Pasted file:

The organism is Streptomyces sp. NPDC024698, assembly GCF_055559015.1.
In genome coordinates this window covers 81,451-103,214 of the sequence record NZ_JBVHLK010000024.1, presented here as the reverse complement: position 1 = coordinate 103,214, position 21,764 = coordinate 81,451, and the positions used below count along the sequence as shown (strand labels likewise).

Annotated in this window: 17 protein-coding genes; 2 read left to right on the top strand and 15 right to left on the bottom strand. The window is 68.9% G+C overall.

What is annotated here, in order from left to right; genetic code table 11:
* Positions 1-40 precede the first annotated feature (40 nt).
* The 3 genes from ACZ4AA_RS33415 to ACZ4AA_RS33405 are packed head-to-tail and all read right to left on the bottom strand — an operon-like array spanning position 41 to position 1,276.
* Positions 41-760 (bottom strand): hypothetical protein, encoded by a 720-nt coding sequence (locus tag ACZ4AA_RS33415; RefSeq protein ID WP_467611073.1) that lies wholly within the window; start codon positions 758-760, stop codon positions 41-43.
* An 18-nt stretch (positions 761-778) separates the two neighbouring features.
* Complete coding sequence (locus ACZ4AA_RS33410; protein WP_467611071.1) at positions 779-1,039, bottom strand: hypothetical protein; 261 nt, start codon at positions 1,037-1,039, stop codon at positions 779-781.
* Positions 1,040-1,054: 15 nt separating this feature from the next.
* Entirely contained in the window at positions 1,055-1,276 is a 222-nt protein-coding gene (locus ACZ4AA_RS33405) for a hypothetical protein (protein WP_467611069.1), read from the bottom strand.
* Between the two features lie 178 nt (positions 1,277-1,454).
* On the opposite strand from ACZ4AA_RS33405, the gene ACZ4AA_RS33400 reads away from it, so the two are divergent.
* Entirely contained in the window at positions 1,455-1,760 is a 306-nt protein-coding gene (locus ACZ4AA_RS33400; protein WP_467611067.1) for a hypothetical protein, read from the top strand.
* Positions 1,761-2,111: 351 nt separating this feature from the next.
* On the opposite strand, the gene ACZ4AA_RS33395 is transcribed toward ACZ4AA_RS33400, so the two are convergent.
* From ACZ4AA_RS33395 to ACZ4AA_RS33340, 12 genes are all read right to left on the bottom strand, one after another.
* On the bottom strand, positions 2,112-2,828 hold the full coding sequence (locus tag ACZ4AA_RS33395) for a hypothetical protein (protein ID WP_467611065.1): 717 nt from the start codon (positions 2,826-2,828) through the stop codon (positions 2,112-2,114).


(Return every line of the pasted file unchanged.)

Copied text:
The organism is Streptomyces sp. NPDC024698, assembly GCF_055559015.1.
In genome coordinates this window covers 81,451-103,214 of the sequence record NZ_JBVHLK010000024.1, presented here as the reverse complement: position 1 = coordinate 103,214, position 21,764 = coordinate 81,451, and the positions used below count along the sequence as shown (strand labels likewise).

Annotated in this window: 17 protein-coding genes; 2 read left to right on the top strand and 15 right to left on the bottom strand. The window is 68.9% G+C overall.

What is annotated here, in order from left to right; genetic code table 11:
* Positions 1-40 precede the first annotated feature (40 nt).
* The 3 genes from ACZ4AA_RS33415 to ACZ4AA_RS33405 are packed head-to-tail and all read right to left on the bottom strand — an operon-like array spanning position 41 to position 1,276.
* Positions 41-760 (bottom strand): hypothetical protein, encoded by a 720-nt coding sequence (locus tag ACZ4AA_RS33415; RefSeq protein ID WP_467611073.1) that lies wholly within the window; start codon positions 758-760, stop codon positions 41-43.
* An 18-nt stretch (positions 761-778) separates the two neighbouring features.
* Complete coding sequence (locus ACZ4AA_RS33410; protein WP_467611071.1) at positions 779-1,039, bottom strand: hypothetical protein; 261 nt, start codon at positions 1,037-1,039, stop codon at positions 779-781.
* Positions 1,040-1,054: 15 nt separating this feature from the next.
* Entirely contained in the window at positions 1,055-1,276 is a 222-nt protein-coding gene (locus ACZ4AA_RS33405) for a hypothetical protein (protein WP_467611069.1), read from the bottom strand.
* Between the two features lie 178 nt (positions 1,277-1,454).
* On the opposite strand from ACZ4AA_RS33405, the gene ACZ4AA_RS33400 reads away from it, so the two are divergent.
* Entirely contained in the window at positions 1,455-1,760 is a 306-nt protein-coding gene (locus ACZ4AA_RS33400; protein WP_467611067.1) for a hypothetical protein, read from the top strand.
* Positions 1,761-2,111: 351 nt separating this feature from the next.
* On the opposite strand, the gene ACZ4AA_RS33395 is transcribed toward ACZ4AA_RS33400, so the two are convergent.
* From ACZ4AA_RS33395 to ACZ4AA_RS33340, 12 genes are all read right to left on the bottom strand, one after another.
* On the bottom strand, positions 2,112-2,828 hold the full coding sequence (locus tag ACZ4AA_RS33395) for a hypothetical protein (protein ID WP_467611065.1): 717 nt from the start codon (positions 2,826-2,828) through the stop codon (positions 2,112-2,114).